This article aims to show how the period now known as adolescence came into being and how it was shaped by international economic, institutional, and social influences. It considers premodern societies and argues that traditional culture has shaped contemporary adolescence even more than has global society. Explanations are offered for the enormous differences across the world in adolescent sexuality, reproduction, and marriage. The data are drawn mainly from research programs in Nigeria, Sri Lanka, India, and Bangladesh, and comparisons are made with other countries.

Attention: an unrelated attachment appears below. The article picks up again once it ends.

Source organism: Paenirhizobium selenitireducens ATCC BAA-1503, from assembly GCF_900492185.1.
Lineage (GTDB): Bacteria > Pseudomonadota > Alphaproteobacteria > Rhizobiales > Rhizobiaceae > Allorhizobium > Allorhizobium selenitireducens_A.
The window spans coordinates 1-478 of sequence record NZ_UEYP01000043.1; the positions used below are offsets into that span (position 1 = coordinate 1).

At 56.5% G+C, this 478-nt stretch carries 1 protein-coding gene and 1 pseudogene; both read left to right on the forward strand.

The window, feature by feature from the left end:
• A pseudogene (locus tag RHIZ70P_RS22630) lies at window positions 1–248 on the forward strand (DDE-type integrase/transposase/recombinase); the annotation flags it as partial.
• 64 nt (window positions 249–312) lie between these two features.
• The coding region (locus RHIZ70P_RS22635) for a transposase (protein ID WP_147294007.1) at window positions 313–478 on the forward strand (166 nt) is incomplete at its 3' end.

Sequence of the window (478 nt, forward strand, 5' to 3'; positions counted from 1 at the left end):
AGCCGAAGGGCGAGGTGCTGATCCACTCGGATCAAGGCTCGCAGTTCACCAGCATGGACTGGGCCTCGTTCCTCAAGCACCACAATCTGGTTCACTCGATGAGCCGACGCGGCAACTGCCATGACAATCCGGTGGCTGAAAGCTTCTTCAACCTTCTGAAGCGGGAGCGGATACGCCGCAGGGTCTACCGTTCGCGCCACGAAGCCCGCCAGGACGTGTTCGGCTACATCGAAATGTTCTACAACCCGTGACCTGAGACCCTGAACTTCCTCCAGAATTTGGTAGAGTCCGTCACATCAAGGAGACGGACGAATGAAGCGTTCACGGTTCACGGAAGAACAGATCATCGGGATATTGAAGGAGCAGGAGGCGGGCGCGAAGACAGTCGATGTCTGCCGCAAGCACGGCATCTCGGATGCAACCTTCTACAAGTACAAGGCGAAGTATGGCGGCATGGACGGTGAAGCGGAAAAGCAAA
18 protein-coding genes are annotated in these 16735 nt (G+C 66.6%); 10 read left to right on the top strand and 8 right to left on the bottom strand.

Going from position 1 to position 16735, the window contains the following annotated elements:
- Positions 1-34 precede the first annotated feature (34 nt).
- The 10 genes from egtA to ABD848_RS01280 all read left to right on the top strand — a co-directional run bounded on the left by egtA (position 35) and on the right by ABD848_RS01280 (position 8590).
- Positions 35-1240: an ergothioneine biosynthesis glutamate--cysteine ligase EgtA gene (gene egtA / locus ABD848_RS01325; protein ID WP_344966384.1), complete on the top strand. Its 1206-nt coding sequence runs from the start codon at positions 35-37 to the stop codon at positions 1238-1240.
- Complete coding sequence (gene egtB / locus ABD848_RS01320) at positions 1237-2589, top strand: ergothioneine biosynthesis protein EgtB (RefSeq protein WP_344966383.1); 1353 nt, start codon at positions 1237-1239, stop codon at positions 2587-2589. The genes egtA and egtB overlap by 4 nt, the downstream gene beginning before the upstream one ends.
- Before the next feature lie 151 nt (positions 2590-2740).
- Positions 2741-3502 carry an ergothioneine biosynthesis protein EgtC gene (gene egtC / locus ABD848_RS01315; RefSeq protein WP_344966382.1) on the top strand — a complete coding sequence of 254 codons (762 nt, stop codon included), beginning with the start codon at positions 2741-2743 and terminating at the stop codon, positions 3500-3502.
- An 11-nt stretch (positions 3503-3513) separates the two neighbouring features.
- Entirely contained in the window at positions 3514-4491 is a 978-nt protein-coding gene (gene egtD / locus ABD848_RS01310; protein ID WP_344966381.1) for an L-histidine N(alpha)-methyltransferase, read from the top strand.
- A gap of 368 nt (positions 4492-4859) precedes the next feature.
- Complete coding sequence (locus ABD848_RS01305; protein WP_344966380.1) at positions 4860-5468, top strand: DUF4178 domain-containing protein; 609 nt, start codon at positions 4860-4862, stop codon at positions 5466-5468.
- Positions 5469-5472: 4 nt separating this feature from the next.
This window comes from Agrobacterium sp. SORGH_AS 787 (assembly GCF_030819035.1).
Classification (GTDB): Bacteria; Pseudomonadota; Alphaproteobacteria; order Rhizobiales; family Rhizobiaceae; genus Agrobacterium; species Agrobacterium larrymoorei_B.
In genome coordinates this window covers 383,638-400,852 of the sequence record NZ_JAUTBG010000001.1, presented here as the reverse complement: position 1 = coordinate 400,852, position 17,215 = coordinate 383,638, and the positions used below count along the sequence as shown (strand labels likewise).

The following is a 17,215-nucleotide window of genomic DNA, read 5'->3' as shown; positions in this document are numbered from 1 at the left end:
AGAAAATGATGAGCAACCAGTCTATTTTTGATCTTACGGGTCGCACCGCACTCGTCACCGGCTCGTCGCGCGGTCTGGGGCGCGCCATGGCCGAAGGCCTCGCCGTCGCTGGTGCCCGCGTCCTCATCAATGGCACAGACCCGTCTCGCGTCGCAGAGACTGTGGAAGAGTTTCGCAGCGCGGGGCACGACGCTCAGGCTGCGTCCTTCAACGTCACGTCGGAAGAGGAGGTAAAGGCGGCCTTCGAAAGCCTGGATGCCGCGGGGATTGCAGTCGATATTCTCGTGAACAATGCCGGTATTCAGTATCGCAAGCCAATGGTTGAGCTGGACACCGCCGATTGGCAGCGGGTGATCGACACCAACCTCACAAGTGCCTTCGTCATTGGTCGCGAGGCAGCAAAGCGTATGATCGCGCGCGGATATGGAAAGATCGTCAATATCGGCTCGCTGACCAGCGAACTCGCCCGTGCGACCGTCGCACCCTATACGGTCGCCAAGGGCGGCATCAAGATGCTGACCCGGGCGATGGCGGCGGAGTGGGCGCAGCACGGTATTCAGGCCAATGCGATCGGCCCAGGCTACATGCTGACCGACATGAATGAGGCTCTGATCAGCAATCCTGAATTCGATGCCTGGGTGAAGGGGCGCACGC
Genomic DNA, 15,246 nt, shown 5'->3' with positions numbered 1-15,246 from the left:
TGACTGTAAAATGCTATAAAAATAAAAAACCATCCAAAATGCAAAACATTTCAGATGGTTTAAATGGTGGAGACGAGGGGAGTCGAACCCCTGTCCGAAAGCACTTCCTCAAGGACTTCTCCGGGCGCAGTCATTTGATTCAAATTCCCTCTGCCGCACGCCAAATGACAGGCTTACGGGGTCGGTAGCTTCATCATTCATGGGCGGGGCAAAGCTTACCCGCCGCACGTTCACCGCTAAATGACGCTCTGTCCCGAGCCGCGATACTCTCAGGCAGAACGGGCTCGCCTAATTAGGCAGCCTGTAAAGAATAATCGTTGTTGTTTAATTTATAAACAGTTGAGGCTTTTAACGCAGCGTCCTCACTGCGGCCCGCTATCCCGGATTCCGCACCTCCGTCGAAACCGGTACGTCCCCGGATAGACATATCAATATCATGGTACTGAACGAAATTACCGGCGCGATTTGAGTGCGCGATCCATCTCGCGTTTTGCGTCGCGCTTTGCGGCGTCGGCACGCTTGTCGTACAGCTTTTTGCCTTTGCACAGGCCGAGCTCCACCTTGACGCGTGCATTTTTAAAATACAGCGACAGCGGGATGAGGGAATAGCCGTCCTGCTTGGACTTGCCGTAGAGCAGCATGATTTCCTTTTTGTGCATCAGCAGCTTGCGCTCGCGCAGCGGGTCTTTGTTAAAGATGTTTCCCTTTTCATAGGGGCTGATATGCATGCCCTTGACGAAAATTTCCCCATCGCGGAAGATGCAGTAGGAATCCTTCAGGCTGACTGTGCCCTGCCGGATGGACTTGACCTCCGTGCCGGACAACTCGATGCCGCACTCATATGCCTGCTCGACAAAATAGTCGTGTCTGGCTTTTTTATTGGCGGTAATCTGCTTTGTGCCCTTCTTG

PIP: This exploration of the nature of adolescence draws on theories that it is an instrument of social change and that it is a preparation for adulthood; it also draws on research findings from Nigeria, Sri Lanka, India, and Bangladesh to conclude that, while adolescents do not maintain all of their views and behaviors throughout life, contemporary society is modified both by the clash between adolescents and their elders and by the alteration of adult life that occurs because enough adolescent experience is carried forward to modify later adulthood. After an introduction, the essay traces social changes among the Ekiti Yoruba in Nigeria from the late 19th century, highlighting elements of the traditional society that fostered the potential for social change, the impact of missionaries and the British, changes in the marketplace and the economy, and the development of a definite period of adolescence. This discussion then generalizes the Ekiti study to other sub-Saharan societies and considers the impact of AIDS and of economic and social change. The essay moves on to examine how traditional Asian societies differ from traditional sub-Saharan societies and to look at adolescence among the Sinhalese in Sri Lanka, the rural population of south India, and in Bangladesh. The discussion notes that adolescence is fostered by schooling, by increased age for girls at first marriage, and by social change and globalization that promoted the concept of companionate heterosexual relations before and during marriage. The article ends with a discussion of studies in Indonesia, the Philippines, and other areas of Asia as well as a consideration of the forces shaping modern adolescence.